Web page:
This summer, we are having a Specialty Camp with the theme of TRICKSTERS! Send in your trickster themed advanced Games! Trickster gods, carefully lying fae, magical card sharks, persuasive fairy tale protagonists, anyone wearing a mask, heist Games, rogue Games, pirate Games, whatever you got, we want it!

Trickster Music Prompts (just for fun!!)
Sinnerman by Nina Simone (

The Wondersmith And His Sons by Astronautalis (cw: blood, death) (

Killer Queen by Queen (

Crazy teamYou need to include a few things in your Game submission. Your goal in this submission is to convince the Story Board that we should run your Game. That means giving us a good idea of what the Game will feel like from the perspective of a player, and showing us that you’re personally ready and willing to put the work in to make the Game as good as it can be. It also involves making it easy to read and understand—a good tip is to go over your submission once you’ve finished it and pretend you’re reading it for the first time.

You can format the submission however you think will be easiest for us to understand. Most submissions come to us as either one long document or a series of numbered files. We recommend using Google Docs, though if you’re using another format we’ll figure out how to read it. We’re clever.

A complete Game submission includes:

Story Abstract. Copy the form at this link and fill it out. It’s a basic overview of your Game and background information we need.

An Overview of your Game. Your overview is a summary of your Game for whoever’s reading it! Put in an informal description of the world—this can be different from your World Background if there are secrets!—and a summary of what happens in your flow and why. It can also be helpful to write about some themes you were going for, parts of the Game you think will be particularly fun or compelling, or ideas you have for running it.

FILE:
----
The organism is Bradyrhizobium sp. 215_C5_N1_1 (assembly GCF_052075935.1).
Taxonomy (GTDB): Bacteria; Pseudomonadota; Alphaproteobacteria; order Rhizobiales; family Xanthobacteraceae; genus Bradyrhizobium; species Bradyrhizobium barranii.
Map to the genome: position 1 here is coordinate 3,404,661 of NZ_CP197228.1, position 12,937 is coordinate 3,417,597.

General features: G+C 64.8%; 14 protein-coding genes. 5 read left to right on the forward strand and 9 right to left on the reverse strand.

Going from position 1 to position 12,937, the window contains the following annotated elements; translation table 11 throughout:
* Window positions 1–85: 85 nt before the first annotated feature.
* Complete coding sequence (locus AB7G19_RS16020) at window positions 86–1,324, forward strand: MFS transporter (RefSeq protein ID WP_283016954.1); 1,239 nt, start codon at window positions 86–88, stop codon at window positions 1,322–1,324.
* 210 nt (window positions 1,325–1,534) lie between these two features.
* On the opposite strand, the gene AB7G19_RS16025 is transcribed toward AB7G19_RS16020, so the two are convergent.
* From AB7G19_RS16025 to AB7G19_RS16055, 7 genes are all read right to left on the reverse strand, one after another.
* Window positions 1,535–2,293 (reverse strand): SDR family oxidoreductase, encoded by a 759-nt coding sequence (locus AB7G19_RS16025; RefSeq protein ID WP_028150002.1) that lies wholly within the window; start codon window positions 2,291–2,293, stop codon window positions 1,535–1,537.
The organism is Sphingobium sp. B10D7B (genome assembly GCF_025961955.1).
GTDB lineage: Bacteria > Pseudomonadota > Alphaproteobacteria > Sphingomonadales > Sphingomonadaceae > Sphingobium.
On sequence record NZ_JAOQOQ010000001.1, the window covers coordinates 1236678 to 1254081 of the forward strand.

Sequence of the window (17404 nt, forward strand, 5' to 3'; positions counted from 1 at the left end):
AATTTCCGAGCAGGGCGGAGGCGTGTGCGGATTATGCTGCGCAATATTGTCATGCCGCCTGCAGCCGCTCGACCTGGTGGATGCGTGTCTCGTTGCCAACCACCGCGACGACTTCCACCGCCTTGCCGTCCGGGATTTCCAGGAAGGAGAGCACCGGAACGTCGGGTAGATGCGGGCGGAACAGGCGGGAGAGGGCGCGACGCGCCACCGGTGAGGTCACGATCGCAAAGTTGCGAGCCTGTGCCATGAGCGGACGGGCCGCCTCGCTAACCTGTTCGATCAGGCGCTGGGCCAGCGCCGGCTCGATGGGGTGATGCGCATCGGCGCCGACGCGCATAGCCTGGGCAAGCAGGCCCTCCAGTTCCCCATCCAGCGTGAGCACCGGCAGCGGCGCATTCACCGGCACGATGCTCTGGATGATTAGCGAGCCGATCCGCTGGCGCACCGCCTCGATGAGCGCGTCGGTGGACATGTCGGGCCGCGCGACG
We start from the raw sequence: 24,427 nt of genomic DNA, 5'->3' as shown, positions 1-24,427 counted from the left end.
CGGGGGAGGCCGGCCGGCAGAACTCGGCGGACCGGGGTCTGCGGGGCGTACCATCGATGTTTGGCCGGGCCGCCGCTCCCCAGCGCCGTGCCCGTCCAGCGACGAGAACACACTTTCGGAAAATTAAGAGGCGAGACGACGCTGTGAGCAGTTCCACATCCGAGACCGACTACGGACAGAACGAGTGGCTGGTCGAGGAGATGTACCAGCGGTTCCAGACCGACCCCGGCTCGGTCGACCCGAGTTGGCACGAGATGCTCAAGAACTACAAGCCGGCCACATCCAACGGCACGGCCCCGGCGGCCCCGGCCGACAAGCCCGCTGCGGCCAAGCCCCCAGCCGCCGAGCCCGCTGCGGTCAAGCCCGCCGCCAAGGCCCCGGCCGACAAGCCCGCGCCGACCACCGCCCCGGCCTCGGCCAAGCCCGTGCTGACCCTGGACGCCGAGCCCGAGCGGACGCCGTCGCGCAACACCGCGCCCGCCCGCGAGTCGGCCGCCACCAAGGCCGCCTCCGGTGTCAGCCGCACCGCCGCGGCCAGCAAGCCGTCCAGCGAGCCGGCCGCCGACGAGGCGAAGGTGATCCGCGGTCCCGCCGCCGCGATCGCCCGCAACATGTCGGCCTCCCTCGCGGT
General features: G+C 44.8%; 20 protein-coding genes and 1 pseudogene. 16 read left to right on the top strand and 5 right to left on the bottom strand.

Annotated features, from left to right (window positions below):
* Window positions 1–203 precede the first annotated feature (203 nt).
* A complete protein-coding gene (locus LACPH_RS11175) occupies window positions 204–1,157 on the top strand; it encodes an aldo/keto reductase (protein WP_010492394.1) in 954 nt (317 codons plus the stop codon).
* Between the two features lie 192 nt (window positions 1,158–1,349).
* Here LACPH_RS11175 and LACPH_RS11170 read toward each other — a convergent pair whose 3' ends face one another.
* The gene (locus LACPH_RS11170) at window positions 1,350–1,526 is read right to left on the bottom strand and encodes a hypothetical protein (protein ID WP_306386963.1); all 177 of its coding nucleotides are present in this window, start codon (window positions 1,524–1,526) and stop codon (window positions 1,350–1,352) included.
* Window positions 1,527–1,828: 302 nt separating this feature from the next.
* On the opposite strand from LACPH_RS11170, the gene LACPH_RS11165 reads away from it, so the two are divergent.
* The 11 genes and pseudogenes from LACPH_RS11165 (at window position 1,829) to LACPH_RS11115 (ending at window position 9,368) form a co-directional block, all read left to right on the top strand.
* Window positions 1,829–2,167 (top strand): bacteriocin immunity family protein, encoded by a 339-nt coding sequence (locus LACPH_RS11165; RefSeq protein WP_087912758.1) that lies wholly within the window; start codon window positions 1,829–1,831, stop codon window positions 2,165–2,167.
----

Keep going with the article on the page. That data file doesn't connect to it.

Your World Background. This is what you will read to participants at story intro or before casting! It should include all the information your PCs need to know before Game, and should have enough fun details to get people excited about making characters and playing the Game. This might include your Group Backgrounds.

The Flow for your Game. This is what actually happens (or might happen) in the Game, from start to finish. There are a lot of different formats and ways to explain Flow. Do what you feel works best for your specific Game. If you need to go through it multiple different ways to explain everything, do that. Flow can often be challenging for Gamewriters – we encourage you to read up on different flow structures on our blog.

Your Game Conventions. These are any mechanics that your Game is using. If you’re modifying the Magic System or adding your own, this is the place to talk about it. Of course, if you’re using the standard System, this section is going to be very brief. Also mention any magical objects or other props people will need to know how to react to.

Your Production Lists for Costuming, Game Systems, and Sets & Props. These are lists that tell your production departments what needs to be made and brought to your Game. The more thorough these are, the better! We have provided here production lists that you must use as templates for your own lists. While some parts might not always be relevant, these should make it clear what information you should be focusing on.